For example, in Florida, the mandatory staffing ratio in a nursing home is 2.9, which equates to 2.9 hours of patient care per day for each individual patient. To determine if a facility has enough staff to meet or exceed that ratio, simply take the total amount of patients currently in the facility and multiply by the ratio that is mandated by the state and then divide that by the number of hours each employee works in a day. In the case of a 100-resident Florida facility, 37 staff members would be required each day.
Many CEOs will opt to lay off maintenance staff over caregiver staff in an attempt to cut operating expenses without sacrificing the level of care. But this is a common mistake because trash still needs to be emptied and bed sheets still need changing—only now the caregivers must perform these custodial duties, distracting them from their normal duties and leading to negligence and carelessness that any plaintiff’s attorney will be able to blame directly on the ratio of caregiver hours to patients.
DOCUMENT AND IMPLEMENT
Finally, while most facilities correctly document policies and procedures that dictate the guidance for care, many facilities ultimately fail to implement them. Without implementation and policy enforcement, a facility is at even greater risk if a suit is filed against it because there is the written acknowledgement of proper procedures but the failure to hold staff members to those written standards. It is imperative that all staff be held accountable for the implementation of policies and procedures, especially all C-level and senior management staff, because a top-down culture is the most effective implementation method.
TRANSFER RISK BEFORE A CLAIM
Another effective way to reduce a facility’s exposure to claims and the corresponding costs is to leverage another party’s insurance policy—for LTC facilities this means a review of all contracts with outsourced professionals (physical therapy, rehab or other therapy providers, even dining services and beautician services) to access the proper indemnification provisions. Most facilities consistently obtain certificates of insurance from outsourced rehabilitation professionals and other contracted workers, but that is not enough. A good contractual risk transfer process consistently contains three key elements:
- Consistent insurance requirements
- Specific indemnification wording in contracts
- A requirement for Additional Insured coverage from vendors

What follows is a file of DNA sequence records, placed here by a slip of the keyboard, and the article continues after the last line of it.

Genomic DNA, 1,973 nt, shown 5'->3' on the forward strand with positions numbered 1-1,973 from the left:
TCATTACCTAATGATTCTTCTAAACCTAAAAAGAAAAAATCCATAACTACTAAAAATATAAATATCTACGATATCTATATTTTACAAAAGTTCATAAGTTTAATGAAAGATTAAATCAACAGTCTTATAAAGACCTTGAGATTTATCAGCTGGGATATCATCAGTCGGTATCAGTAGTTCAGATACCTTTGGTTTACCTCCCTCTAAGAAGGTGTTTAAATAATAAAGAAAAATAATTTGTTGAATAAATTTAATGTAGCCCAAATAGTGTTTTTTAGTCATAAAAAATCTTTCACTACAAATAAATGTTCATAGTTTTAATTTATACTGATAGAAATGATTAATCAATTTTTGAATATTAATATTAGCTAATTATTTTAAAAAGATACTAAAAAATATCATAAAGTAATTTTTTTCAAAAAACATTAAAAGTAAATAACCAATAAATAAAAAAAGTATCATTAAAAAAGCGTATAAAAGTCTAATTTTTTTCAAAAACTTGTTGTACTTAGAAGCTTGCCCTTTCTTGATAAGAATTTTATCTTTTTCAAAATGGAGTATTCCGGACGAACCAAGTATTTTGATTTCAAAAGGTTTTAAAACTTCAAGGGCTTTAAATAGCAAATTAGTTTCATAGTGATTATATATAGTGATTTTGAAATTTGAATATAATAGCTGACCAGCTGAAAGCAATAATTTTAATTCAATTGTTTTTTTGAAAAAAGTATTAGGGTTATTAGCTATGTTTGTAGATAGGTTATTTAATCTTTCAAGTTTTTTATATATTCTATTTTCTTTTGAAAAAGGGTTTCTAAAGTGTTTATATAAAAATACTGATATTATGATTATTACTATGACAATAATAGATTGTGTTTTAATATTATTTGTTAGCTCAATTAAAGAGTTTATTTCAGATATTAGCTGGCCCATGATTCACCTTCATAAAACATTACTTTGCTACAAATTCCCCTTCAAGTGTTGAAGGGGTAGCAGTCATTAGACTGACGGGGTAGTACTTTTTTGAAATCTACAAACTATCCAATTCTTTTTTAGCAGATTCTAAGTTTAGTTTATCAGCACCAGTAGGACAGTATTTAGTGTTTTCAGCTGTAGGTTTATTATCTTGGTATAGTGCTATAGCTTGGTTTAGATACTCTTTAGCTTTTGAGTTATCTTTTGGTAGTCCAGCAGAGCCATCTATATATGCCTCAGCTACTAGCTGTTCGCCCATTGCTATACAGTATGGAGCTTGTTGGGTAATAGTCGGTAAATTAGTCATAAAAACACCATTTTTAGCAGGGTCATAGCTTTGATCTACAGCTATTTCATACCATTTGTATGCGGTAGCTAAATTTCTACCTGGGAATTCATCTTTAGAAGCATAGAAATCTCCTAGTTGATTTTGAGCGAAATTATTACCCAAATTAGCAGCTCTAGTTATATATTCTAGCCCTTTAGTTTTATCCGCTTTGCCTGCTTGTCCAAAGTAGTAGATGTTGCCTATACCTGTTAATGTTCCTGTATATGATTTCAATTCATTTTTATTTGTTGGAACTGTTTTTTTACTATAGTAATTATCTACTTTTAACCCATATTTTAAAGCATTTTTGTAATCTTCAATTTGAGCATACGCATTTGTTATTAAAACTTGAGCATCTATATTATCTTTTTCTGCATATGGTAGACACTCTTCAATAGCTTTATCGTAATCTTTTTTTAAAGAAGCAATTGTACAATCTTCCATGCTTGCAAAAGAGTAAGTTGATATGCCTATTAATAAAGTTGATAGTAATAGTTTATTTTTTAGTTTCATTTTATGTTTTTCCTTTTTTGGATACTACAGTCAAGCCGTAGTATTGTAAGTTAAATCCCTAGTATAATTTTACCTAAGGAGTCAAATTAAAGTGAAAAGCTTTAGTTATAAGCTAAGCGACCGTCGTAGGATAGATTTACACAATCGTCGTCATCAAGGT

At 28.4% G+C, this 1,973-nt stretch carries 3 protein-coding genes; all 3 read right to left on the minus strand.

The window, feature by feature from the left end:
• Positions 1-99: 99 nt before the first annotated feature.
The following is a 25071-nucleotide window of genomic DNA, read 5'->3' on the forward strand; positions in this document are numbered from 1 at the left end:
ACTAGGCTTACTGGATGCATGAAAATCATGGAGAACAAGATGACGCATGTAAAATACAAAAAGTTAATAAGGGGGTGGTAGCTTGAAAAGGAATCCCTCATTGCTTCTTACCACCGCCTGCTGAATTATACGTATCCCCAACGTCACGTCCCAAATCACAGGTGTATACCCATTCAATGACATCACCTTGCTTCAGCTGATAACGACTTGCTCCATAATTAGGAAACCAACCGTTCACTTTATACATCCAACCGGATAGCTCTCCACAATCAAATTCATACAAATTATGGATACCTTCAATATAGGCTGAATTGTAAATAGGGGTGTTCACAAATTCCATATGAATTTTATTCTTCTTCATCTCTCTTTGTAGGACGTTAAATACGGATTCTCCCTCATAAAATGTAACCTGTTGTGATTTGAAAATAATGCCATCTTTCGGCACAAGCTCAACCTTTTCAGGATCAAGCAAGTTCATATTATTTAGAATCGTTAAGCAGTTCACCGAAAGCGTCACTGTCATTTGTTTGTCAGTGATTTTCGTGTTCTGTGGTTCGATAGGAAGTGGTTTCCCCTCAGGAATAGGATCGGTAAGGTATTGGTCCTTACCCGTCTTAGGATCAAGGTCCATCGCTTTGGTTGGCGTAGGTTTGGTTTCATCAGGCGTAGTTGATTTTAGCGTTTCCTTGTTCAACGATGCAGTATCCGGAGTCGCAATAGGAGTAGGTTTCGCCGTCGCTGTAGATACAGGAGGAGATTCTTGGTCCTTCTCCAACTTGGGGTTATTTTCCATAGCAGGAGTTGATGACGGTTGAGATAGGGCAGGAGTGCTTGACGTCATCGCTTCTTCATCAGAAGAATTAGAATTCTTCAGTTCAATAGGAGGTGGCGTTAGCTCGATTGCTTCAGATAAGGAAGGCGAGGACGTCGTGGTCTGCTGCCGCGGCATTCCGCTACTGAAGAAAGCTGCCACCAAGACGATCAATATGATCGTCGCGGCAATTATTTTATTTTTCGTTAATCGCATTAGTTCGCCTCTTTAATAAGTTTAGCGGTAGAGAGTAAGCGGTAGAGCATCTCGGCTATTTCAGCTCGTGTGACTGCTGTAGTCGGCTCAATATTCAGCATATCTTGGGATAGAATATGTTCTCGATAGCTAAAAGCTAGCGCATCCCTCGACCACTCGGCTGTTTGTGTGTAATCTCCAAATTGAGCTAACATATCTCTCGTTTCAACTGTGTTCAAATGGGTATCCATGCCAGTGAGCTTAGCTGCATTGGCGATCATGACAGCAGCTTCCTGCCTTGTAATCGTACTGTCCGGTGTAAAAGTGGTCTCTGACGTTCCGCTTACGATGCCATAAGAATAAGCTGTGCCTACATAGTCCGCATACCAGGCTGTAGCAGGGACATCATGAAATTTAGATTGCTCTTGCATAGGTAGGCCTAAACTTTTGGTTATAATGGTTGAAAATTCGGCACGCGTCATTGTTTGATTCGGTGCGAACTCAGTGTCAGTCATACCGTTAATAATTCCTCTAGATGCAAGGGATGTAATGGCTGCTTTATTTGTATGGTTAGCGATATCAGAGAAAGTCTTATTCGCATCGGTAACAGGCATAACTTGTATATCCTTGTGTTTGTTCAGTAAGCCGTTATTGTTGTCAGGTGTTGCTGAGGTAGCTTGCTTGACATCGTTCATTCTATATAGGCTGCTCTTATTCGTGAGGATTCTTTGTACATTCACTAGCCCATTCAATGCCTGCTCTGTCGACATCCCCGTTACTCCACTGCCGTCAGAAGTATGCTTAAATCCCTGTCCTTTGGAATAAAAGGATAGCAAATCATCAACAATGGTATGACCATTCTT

LTC facilities should also have a process that dictates minimum limits of insurance that it is willing to accept, minimum insurance company financial ratings and maximum deductibles. A professional insurance broker should be able to advise on the minimum acceptable insurance levels based on a facility’s specific operations and risk appetite. Once determined, these requirements should be used and confirmed religiously.
TAKE CONTROL OF CLAIMS
Despite the best prevention efforts, a claim may still occur, and how it is then managed is critical to the financial stability of any LTC facility, particularly cash-strapped nonprofit and independent facilities, but also large chain operators that have been attacked by plaintiff firms and media alike for their corporate structures that maximize efficiency and profitability and minimize financial exposure. No facility is immune to claims, but a few best practices can be the difference between keeping the doors open and needing to close them.
Effective claims management starts with the proper investigation of every situation and claim, no matter how small. Without a cap on punitive damages, it does not take a large claim to yield a large settlement. Proper investigation procedures must always include root cause analysis, witness statements and chart reviews. Also, a representative from the facility who has been trained in proper family communication procedures should speak with the family. These honest, upfront conversations can often result in greater understanding, provide a calming effect once facts are known and prevent the claim before it starts.
Facility operators should meet with a trusted insurance advisor to review current liability policies to ensure proper coverage is provided. In particular, evaluate if policies cover sexual abuse (related to provider/resident and even resident/resident situations), punitive damages (where allowable by law and with “most favorable venue” wording), knowledge of “occurrence” and selection of counsel requirements, to name a few key policy areas.
It is also important to understand who exactly has “Named Insured” status on the policy. Many policies can vary as to employees, volunteers, medical directors, independent contractors and others and their status as insureds.
Elder neglect and abuse is this decade’s mesothelioma—and if we don’t act now to prevent and manage claims, the rise in LTC litigation and the plaintiff-friendly environment have the potential to forever change the composition of one of the most in-demand sectors of today’s healthcare industry. If tort reform is not applied to the LTC industry, it is plausible that the largest for-profit operators will face high-profile trials and suffer both punitive and reputational damage, while smaller, nonprofit and independent operators will acquiesce to settlements out of court—both out of convenience and to avoid public scrutiny. This, combined with the rising cost of long-term care, will eventually force further consolidation in the LTC industry, which will have a broader-reaching impact than any plaintiff’s bar could have ever foreseen.